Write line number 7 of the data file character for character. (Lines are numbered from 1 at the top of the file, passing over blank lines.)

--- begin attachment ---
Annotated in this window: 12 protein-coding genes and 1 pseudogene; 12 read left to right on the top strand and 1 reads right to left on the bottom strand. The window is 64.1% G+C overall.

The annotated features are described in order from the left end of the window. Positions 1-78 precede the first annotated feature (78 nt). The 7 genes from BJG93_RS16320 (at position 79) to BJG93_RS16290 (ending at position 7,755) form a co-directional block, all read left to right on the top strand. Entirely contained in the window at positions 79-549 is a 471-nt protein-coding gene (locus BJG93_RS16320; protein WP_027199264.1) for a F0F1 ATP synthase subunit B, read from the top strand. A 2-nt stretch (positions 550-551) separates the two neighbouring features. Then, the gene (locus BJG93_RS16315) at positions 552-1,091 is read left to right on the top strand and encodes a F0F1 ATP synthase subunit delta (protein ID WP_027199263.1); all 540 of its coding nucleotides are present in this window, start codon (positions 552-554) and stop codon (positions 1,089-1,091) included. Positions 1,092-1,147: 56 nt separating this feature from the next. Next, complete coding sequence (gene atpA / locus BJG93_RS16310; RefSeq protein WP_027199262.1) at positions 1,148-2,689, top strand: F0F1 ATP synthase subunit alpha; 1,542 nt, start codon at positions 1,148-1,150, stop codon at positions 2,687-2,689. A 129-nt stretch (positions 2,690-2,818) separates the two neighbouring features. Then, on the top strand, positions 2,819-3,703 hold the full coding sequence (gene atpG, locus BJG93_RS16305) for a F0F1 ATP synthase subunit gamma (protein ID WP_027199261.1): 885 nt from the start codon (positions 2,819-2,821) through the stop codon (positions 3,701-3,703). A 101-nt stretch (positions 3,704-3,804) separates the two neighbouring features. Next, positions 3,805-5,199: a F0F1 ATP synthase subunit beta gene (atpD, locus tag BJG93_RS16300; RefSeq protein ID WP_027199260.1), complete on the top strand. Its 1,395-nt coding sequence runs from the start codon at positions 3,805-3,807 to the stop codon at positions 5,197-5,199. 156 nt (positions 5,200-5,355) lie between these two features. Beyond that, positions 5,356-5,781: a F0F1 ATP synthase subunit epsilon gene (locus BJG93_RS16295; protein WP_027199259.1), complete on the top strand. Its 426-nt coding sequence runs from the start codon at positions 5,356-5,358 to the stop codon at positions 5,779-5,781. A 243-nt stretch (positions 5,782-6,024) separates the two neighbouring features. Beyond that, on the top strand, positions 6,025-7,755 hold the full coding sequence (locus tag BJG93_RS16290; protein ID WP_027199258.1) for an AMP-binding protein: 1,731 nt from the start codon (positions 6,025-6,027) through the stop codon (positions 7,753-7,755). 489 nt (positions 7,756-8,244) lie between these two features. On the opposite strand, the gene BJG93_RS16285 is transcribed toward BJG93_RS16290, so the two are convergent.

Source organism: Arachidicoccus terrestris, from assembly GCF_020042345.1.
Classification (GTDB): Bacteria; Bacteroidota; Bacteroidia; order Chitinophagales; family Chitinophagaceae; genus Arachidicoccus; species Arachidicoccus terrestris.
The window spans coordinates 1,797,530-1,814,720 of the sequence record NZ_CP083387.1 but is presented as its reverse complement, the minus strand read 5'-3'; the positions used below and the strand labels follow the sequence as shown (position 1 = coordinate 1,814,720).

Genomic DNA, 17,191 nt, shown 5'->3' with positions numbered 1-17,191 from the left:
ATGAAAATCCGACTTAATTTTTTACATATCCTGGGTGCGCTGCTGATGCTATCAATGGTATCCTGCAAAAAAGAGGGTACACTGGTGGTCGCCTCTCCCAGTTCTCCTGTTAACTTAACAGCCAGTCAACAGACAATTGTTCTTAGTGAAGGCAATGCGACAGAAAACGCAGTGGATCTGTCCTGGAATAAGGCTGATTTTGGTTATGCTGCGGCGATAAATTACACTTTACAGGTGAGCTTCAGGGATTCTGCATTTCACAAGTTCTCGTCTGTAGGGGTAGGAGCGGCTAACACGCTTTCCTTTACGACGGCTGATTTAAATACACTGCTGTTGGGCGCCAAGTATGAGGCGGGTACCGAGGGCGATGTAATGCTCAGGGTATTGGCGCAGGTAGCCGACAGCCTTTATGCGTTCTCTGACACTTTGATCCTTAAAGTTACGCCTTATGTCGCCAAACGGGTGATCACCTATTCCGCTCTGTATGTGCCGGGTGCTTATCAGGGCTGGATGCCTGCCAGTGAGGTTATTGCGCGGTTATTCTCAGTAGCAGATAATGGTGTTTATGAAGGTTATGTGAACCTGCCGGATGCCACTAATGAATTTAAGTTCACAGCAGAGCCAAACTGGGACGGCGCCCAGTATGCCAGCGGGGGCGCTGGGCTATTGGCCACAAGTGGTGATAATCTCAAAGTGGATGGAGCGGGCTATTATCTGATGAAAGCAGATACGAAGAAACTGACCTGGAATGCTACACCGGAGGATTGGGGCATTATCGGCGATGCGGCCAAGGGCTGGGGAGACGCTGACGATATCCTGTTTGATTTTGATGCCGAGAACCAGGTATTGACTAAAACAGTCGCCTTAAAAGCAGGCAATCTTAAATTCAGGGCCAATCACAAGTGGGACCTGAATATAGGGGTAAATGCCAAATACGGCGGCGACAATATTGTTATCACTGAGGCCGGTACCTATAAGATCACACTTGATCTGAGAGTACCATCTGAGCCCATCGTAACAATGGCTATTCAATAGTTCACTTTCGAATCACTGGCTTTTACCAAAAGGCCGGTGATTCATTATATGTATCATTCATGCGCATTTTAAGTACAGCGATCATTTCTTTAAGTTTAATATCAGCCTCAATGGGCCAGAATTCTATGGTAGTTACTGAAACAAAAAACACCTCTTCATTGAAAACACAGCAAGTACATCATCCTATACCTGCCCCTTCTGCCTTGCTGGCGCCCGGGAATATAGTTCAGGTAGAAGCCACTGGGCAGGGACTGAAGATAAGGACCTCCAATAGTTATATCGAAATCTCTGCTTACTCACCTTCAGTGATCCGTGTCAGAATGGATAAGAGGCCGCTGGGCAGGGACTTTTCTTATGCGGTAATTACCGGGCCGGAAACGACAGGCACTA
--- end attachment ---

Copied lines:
ATGAAAATCCGACTTAATTTTTTACATATCCTGGGTGCGCTGCTGATGCTATCAATGGTATCCTGCAAAAAAGAGGGTACACTGGTGGTCGCCTCTCCCAGTTCTCCTGTTAACTTAACAGCCAGTCAACAGACAATTGTTCTTAGTGAAGGCAATGCGACAGAAAACGCAGTGGATCTGTCCTGGAATAAGGCTGATTTTGGTTATGCTGCGGCGATAAATTACACTTTACAGGTGAGCTTCAGGGATTCTGCATTTCACAAGTTCTCGTCTGTAGGGGTAGGAGCGGCTAACACGCTTTCCTTTACGACGGCTGATTTAAATACACTGCTGTTGGGCGCCAAGTATGAGGCGGGTACCGAGGGCGATGTAATGCTCAGGGTATTGGCGCAGGTAGCCGACAGCCTTTATGCGTTCTCTGACACTTTGATCCTTAAAGTTACGCCTTATGTCGCCAAACGGGTGATCACCTATTCCGCTCTGTATGTGCCGGGTGCTTATCAGGGCTGGATGCCTGCCAGTGAGGTTATTGCGCGGTTATTCTCAGTAGCAGATAATGGTGTTTATGAAGGTTATGTGAACCTGCCGGATGCCACTAATGAATTTAAGTTCACAGCAGAGCCAAACTGGGACGGCGCCCAGTATGCCAGCGGGGGCGCTGGGCTATTGGCCACAAGTGGTGATAATCTCAAAGTGGATGGAGCGGGCTATTATCTGATGAAAGCAGATACGAAGAAACTGACCTGGAATGCTACACCGGAGGATTGGGGCATTATCGGCGATGCGGCCAAGGGCTGGGGAGACGCTGACGATATCCTGTTTGATTTTGATGCCGAGAACCAGGTATTGACTAAAACAGTCGCCTTAAAAGCAGGCAATCTTAAATTCAGGGCCAATCACAAGTGGGACCTGAATATAGGGGTAAATGCCAAATACGGCGGCGACAATATTGTTATCACTGAGGCCGGTACCTATAAGATCACACTTGATCTGAGAGTACCATCTGAGCCCATCGTAACAATGGCTATTCAATAGTTCACTTTCGAATCACTGGCTTTTACCAAAAGGCCGGTGATTCATTATATGTATCATTCATGCGCATTTTAAGTACAGCGATCATTTCTTTAAGTTTAATATCAGCCTCAATGGGCCAGAATTCTATGGTAGTTACTGAAACAAAAAACACCTCTTCATTGAAAACACAGCAAGTACATCATCCTATACCTGCCCCTTCTGCCTTGCTGGCGCCCGGGAATATAGTTCAGGTAGAAGCCACTGGGCAGGGACTGAAGATAAGGACCTCCAATAGTTATATCGAAATCTCTGCTTACTCACCTTCAGTGATCCGTGTCAGAATGGATAAGAGGCCGCTGGGCAGGGACTTTTCTTATGCGGTAATTACCGGGCCGGAAACGACAGGCACTA